Mar 25, 2015, 10:13AM

Three Fully-Realized Sonic Worlds

Triple Threat: Felicia Atkinson, How I Quit Crack, Tinashe.

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Felicia Atkinson, "The Book Is the Territory"

“The Book is the Territory” sounds like a laptop terrorist’s semi-omniscient notion of a sandstorm crossed with neon lights viewed through a foggy café window: it’s a clash of elements that shouldn’t cooperate that somehow do. There are subdued orchestral sweeps, simulations of grit strafing shuttered streets or crippled automobiles, bright tones slowly blossoming like daffodils, the hiss of steam from gutters. What unites these layered noises as something affecting, more than anything, is the late-surfacing balm of Atkinson’s spoken vocal, yo-yoing idly through clouds of fog, offering a hand to usher you out of the realm of nightmare already receding.

How I Quit Crack, "Artemesia Pontica"

It’s damned near impossible to listen to “Artemesia Pontica” casually—this tortoise-tempo sucker takes a flamethrower to seven minutes and change, every single time. Everything about the song bows, convex or concave as it suits the music at any particular point in time, a mold-carpeted drone shoving effects pedal-maximized guitars, synthesizers groaning baritone or stabbing up through thin glaciers, beats tentatively gut-punching the whole, Tina Forbis’ ululations all over the mix signifying something potent yet intelligible about reality as we understand it. Still, though, fuck what I just wrote; no disrespect to How I Quit Crack and their ground game, but the less anybody thinks too hard about what’s at work here, the easier it is to appreciate the inherent, mind-cleaving massiveness on offer.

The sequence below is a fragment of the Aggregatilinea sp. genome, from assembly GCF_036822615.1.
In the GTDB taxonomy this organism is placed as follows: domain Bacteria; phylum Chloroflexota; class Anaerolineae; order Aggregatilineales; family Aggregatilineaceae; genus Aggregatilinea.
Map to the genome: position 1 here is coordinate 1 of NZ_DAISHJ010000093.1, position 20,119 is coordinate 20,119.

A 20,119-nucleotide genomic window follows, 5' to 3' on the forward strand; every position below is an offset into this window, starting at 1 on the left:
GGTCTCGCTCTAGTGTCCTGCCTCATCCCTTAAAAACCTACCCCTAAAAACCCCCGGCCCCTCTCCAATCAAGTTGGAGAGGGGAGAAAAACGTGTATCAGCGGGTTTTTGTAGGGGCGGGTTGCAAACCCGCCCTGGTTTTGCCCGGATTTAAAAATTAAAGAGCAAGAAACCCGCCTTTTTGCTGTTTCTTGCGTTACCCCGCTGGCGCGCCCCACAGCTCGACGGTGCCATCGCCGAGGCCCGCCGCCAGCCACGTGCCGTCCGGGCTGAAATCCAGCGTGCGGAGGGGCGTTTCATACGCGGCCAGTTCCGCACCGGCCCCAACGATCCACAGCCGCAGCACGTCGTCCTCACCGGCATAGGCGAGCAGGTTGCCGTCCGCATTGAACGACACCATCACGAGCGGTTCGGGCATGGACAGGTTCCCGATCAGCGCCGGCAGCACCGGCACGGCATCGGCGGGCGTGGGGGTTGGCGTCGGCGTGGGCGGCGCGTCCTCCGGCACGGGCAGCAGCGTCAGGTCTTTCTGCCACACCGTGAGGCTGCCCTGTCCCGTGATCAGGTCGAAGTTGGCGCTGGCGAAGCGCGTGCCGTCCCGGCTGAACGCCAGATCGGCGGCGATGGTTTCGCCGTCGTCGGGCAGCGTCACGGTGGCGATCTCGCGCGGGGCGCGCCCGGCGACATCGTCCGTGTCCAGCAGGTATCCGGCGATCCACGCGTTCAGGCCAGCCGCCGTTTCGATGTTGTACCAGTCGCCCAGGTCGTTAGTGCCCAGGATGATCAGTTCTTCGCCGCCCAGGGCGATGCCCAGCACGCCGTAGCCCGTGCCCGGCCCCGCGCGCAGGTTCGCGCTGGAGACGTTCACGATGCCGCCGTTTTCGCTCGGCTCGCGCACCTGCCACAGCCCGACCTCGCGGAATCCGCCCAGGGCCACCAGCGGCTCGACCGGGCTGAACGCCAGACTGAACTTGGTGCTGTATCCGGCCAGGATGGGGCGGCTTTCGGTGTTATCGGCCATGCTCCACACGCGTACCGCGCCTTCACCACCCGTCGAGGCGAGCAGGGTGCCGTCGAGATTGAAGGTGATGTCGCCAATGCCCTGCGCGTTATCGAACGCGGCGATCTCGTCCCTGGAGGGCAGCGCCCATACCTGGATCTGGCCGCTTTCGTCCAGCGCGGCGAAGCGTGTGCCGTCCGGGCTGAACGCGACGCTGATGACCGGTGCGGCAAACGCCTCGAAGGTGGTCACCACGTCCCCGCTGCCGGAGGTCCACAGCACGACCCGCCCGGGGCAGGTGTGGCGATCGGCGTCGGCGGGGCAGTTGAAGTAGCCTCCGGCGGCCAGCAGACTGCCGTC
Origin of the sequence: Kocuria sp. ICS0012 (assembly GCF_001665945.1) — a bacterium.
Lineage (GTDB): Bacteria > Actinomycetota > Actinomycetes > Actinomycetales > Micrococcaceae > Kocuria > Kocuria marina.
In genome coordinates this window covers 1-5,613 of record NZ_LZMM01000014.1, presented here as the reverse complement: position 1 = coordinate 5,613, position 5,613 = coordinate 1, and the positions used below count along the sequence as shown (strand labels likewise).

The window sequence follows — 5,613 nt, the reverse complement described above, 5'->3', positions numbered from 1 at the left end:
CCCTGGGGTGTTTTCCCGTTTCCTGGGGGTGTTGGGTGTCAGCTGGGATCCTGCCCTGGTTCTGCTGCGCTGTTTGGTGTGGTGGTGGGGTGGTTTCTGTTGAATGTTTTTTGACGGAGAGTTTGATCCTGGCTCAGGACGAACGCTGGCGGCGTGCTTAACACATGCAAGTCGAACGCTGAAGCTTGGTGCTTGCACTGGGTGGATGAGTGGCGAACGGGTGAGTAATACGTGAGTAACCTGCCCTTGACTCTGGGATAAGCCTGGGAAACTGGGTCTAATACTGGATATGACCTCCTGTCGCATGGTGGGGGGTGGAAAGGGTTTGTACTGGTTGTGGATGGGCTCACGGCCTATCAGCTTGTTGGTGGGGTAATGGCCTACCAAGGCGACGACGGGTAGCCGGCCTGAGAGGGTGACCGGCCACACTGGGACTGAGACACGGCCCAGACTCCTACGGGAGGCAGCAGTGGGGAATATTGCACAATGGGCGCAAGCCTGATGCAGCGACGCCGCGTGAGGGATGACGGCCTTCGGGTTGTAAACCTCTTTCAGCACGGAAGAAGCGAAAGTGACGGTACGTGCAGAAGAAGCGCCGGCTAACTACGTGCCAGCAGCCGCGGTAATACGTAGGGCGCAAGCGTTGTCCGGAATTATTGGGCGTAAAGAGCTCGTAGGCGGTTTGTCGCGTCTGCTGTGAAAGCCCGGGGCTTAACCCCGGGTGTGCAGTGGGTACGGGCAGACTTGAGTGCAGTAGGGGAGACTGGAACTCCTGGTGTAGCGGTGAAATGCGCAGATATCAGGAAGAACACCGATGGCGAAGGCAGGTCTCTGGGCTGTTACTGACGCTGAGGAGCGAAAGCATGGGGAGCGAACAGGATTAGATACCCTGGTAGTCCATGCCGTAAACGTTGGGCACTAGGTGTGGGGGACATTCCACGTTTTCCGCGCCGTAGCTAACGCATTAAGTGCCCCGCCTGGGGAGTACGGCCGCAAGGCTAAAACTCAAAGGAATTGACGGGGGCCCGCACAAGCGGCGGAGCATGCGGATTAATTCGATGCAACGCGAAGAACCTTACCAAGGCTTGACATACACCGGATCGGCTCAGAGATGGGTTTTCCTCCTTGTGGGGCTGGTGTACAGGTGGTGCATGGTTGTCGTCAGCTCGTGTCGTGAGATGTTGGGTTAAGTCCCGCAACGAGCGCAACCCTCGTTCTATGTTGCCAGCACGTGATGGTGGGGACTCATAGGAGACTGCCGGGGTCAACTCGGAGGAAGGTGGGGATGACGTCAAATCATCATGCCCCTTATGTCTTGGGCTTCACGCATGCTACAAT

Tinashe, "Just the Way I Like You"

Sort of a stuttered twist on circa-2009 The-Dream/Tricky Stewart production, this; Ritz Reynolds’ production for “Just the Way I Like You” seems to exist inside of a sultry My Little Pony daze inside of a percolating tea kettle, with Tinashe drifting along half-purposeful and semi-stream of consciousness at the creamy center of all that. Difference being that she’s shy of Mariah’s melisma, Electrik Red’s triple-X wantonness, and Dream’s own brand of nudge-wink. So this song winds up being about everything and nothing at all: how her career’s dope, how her steady sweetie’s the shit, how she gets off on knowing that everyone who bought last year’s debut Aquarius gets off on the rarified honey of her sweet, sweet singing. Every time I spin “Just the Way…” I fall a little more in love with it.


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